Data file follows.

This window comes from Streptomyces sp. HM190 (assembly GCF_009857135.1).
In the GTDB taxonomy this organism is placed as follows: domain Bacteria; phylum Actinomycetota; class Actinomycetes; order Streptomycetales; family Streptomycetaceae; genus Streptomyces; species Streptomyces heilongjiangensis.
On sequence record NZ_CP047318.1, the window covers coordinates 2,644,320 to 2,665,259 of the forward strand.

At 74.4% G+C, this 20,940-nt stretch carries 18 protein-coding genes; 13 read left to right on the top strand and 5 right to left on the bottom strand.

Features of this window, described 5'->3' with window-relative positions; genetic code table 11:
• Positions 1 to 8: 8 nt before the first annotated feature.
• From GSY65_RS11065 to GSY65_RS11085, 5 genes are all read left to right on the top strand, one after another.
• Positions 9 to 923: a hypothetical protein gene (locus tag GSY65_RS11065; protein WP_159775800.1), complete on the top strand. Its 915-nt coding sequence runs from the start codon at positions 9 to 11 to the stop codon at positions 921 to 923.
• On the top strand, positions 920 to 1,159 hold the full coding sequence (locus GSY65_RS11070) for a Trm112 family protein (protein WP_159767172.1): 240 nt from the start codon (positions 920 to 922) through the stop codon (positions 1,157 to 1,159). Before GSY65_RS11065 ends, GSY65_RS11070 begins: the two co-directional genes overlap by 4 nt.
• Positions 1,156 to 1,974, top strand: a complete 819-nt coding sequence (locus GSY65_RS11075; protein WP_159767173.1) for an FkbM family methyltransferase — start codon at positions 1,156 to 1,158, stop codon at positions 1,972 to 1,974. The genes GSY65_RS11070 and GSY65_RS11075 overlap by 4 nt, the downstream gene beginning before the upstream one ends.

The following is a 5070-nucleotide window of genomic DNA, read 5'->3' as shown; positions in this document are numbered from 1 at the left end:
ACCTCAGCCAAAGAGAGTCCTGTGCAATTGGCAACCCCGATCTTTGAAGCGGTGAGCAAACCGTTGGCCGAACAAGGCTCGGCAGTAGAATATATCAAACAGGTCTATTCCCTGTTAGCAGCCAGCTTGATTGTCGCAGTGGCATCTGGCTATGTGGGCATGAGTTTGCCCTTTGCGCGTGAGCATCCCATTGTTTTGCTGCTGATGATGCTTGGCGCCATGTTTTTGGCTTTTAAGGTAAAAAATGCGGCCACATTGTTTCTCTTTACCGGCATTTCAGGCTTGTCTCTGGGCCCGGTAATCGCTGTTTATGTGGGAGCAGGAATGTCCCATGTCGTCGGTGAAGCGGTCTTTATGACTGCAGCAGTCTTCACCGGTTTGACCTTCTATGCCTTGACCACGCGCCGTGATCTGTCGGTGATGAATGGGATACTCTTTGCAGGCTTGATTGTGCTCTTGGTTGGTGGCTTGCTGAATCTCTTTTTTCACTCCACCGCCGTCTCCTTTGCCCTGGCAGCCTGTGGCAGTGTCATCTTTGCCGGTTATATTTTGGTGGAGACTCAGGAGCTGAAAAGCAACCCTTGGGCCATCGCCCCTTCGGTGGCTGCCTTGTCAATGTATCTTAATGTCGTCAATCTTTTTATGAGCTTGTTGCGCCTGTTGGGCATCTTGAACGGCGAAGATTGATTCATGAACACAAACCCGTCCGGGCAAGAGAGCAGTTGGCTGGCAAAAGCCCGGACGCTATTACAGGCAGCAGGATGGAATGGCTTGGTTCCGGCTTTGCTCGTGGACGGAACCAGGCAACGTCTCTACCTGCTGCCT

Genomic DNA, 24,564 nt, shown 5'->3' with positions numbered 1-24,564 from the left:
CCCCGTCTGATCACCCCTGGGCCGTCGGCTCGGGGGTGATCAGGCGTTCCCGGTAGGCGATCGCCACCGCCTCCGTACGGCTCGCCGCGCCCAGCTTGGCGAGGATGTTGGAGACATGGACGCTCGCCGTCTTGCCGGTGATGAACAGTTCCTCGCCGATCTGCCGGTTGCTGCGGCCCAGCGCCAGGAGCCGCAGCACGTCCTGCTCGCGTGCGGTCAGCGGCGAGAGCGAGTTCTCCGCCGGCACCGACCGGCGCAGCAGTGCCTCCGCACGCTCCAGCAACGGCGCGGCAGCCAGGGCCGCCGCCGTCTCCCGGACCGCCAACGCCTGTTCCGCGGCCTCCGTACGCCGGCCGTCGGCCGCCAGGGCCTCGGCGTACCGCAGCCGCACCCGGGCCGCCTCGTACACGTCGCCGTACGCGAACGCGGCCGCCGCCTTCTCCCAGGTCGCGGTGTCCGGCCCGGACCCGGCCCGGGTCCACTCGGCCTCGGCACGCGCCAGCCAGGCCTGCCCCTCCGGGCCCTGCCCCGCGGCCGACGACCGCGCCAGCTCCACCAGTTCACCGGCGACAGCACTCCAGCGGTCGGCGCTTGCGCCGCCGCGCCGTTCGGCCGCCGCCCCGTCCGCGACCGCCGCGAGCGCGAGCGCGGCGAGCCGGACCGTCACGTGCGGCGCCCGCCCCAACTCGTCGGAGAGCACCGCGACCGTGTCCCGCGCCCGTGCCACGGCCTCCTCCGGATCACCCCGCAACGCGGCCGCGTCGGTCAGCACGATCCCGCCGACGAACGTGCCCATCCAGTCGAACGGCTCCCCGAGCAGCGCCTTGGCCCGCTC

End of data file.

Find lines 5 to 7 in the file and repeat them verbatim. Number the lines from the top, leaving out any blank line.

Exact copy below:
Features of this window, described 5'->3' with window-relative positions; genetic code table 11:
• Positions 1 to 8: 8 nt before the first annotated feature.
• From GSY65_RS11065 to GSY65_RS11085, 5 genes are all read left to right on the top strand, one after another.